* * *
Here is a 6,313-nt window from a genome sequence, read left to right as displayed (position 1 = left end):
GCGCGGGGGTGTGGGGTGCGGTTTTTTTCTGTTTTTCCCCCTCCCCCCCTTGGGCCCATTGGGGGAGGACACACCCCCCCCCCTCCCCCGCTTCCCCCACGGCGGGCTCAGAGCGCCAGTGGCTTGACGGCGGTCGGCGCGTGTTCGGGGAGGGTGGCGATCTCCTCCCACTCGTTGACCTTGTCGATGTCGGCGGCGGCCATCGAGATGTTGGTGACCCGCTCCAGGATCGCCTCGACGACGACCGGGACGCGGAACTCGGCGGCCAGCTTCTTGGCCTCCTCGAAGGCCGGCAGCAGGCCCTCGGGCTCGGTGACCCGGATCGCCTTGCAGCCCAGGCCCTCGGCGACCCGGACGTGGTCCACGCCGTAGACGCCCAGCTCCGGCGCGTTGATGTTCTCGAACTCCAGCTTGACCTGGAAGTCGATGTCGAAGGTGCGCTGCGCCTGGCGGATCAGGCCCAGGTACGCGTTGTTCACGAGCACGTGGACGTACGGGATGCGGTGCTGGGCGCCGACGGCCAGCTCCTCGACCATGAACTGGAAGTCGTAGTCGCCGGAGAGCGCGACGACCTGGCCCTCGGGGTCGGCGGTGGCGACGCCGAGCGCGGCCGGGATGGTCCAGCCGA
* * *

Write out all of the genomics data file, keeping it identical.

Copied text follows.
Here is a 6,313-nt window from a genome sequence, read left to right as displayed (position 1 = left end):
GCGCGGGGGTGTGGGGTGCGGTTTTTTTCTGTTTTTCCCCCTCCCCCCCTTGGGCCCATTGGGGGAGGACACACCCCCCCCCCTCCCCCGCTTCCCCCACGGCGGGCTCAGAGCGCCAGTGGCTTGACGGCGGTCGGCGCGTGTTCGGGGAGGGTGGCGATCTCCTCCCACTCGTTGACCTTGTCGATGTCGGCGGCGGCCATCGAGATGTTGGTGACCCGCTCCAGGATCGCCTCGACGACGACCGGGACGCGGAACTCGGCGGCCAGCTTCTTGGCCTCCTCGAAGGCCGGCAGCAGGCCCTCGGGCTCGGTGACCCGGATCGCCTTGCAGCCCAGGCCCTCGGCGACCCGGACGTGGTCCACGCCGTAGACGCCCAGCTCCGGCGCGTTGATGTTCTCGAACTCCAGCTTGACCTGGAAGTCGATGTCGAAGGTGCGCTGCGCCTGGCGGATCAGGCCCAGGTACGCGTTGTTCACGAGCACGTGGACGTACGGGATGCGGTGCTGGGCGCCGACGGCCAGCTCCTCGACCATGAACTGGAAGTCGTAGTCGCCGGAGAGCGCGACGACCTGGCCCTCGGGGTCGGCGGTGGCGACGCCGAGCGCGGCCGGGATGGTCCAGCCGA